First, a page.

While momentum from policy makers around emissions reductions has been gathering pace, with over 46 countries announcing long-term net zero pledges so far, accounting for about 70% of total electricity power demand, the reality is that short-term energy markets are moving in the opposite direction as global thermal and coal-fired generation are increasing across key markets.
Based on numbers largely official for Q1 2021 and forecasts through the end of the year, S&P Global Platts Analytics puts 2021 power demand at almost 5% above 2020, with thermal needs increasing by a similar amount. This growth is driven by global GDP, which is expected to rise 5.0% in 2021.
While mobility restrictions related to the COVID-19 pandemic and the shift to working from home have impaired demand for fossil fuels, particularly refined petroleum products, electricity demand has been buoyed by industrial demand and elevated residential consumption in major markets. Consequently, it is remarkable that thermal dispatch is on track to recover the historical high reached in 2018, exceeding 2019 pre-COVID levels. Further, the higher thermal needs are driving a strong rebound in coal-fired generation to a new all-time high, with coal's share of electricity supply gaining 1% globally to 36% at the expense of gas (22%).
Asia is clearly the major driver of this growth, with China and India exhibiting large rebounds, to-date this year. Although we expect growth to moderate for the remainder of the year, with particular downside possible in India on account of the COVID-19 pandemic, coal is likely to hit multi-year highs, accounting for about 80% of global coal-fired generation.
South Korea is clearly moving in a different direction to the rest of Asia. The South Korean government has asked five power generation subsidiaries of state monopoly Korea Electric Power Corporation, or KEPCO, to reduce output from coal-fired plants by 18%-24% over April-November, compared with the 2017-2019 average. While this is not a new formal policy, yet the request is interesting, as the government is looking at curbing coal as a first step towards meeting the country's greenhouse gas emissions target, which is a reduction of 24.4% from their 2017 level by 2030. South Korea already has a policy in place to curb coal-fired power generation during the December to March period, but that has been tied to air quality improvements, less so to meet carbon reductions.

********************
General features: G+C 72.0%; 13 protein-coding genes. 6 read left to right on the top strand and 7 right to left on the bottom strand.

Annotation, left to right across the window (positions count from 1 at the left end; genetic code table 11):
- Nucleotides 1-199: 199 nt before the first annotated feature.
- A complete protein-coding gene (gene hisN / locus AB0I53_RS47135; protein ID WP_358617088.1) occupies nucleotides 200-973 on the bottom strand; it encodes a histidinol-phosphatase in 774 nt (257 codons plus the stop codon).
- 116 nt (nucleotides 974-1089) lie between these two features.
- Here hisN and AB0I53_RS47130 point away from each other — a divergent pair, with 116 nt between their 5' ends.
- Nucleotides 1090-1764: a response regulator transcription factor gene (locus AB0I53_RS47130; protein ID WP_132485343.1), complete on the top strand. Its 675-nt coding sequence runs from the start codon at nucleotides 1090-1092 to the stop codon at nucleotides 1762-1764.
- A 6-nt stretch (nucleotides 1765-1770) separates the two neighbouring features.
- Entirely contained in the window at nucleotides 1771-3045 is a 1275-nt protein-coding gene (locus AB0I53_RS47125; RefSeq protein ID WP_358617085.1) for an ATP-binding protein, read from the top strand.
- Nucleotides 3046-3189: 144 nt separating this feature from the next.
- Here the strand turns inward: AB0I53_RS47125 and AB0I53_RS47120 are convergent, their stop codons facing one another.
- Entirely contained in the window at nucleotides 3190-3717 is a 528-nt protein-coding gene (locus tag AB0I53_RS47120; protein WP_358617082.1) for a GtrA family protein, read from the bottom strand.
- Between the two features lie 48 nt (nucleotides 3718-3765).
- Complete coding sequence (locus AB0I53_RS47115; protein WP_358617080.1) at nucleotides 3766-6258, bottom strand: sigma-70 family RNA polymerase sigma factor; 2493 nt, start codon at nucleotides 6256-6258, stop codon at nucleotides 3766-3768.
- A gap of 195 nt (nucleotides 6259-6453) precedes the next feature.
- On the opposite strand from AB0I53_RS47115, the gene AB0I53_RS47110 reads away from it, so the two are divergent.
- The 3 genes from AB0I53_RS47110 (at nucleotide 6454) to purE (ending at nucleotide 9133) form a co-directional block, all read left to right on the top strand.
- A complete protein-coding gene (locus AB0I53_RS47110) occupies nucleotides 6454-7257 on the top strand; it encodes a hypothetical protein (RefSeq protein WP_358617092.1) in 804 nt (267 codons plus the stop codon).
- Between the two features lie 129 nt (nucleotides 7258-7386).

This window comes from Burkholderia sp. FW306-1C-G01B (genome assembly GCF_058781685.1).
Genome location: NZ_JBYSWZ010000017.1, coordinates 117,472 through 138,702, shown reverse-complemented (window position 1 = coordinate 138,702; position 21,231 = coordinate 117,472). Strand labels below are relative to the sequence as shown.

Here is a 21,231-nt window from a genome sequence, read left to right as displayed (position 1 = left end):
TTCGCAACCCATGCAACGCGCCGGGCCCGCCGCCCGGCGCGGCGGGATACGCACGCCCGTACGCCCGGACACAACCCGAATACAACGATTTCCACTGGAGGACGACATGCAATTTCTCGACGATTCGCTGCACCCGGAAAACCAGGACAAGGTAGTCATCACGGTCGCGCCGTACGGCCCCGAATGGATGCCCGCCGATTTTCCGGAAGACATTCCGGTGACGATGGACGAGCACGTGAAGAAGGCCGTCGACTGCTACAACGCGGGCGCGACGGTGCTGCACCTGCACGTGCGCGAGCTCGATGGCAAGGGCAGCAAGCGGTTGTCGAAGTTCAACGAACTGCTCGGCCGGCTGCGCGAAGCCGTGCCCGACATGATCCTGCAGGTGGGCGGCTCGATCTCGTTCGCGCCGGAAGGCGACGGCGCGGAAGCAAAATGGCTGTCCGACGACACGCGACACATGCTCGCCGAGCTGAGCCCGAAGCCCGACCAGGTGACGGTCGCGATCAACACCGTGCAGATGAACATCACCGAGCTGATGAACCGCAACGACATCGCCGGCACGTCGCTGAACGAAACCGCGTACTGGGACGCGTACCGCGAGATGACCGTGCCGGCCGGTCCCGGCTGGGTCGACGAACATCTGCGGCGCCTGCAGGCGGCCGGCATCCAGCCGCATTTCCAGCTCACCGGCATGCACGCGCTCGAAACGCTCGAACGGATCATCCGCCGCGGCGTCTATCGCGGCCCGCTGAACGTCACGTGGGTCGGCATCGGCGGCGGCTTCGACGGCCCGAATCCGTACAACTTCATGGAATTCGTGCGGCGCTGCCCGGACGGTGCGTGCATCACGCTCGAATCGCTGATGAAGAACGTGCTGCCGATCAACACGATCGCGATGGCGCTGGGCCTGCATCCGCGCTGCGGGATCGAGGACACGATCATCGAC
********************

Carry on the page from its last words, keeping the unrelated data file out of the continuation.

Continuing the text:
Outside of Asia, coal-fired generation has been rebounding in the US, with coal-fired dispatch up 35% year on year so far in 2021. We forecast US coal-fired dispatch to remain firmly above year-ago levels for the remainder of 2021, with full-year 2021 up by 20% versus 2020.
Similarly, Europe's coal-fired generation has also seen some strength in Q1, and we still see coal up year on year across the main European countries, notably Germany and the Netherlands. Strengthening EUA prices are starting to erode some year-on-year gains, but gas prices have also been trending higher, although the final say on Europe's coal-fired dispatch will be tied to the availability of renewables and weather.
The strength in thermal generation, and coal in particular, is also interesting in the context of strong renewables additions, with capacity of 260 GW added in 2020, up almost 50% year on year. Wind additions were about twice as much in 2020 as compared with 2019.
Although strong corporate demand and policy support is building in the US and across the globe, we see some short-term headwinds for renewables project developments. As noted in S&P Global Platts Analytics' global solar PV market outlook, firmer solar module prices, higher freight and raw materials costs are putting pressure on project developments. Additionally, we do not see wind additions in China remaining as strong as 2020, due to the end of the feed-in-tariffs.
At current levels, renewables growth accounts for only about 40% of global annual power demand growth. We reiterate the point that, while almost 80% of the total annual capacity additions are represented by renewables and hydro, this amount of capacity installed is not sufficient to deeply decarbonize the power sector in line with long-term net zero aspirations.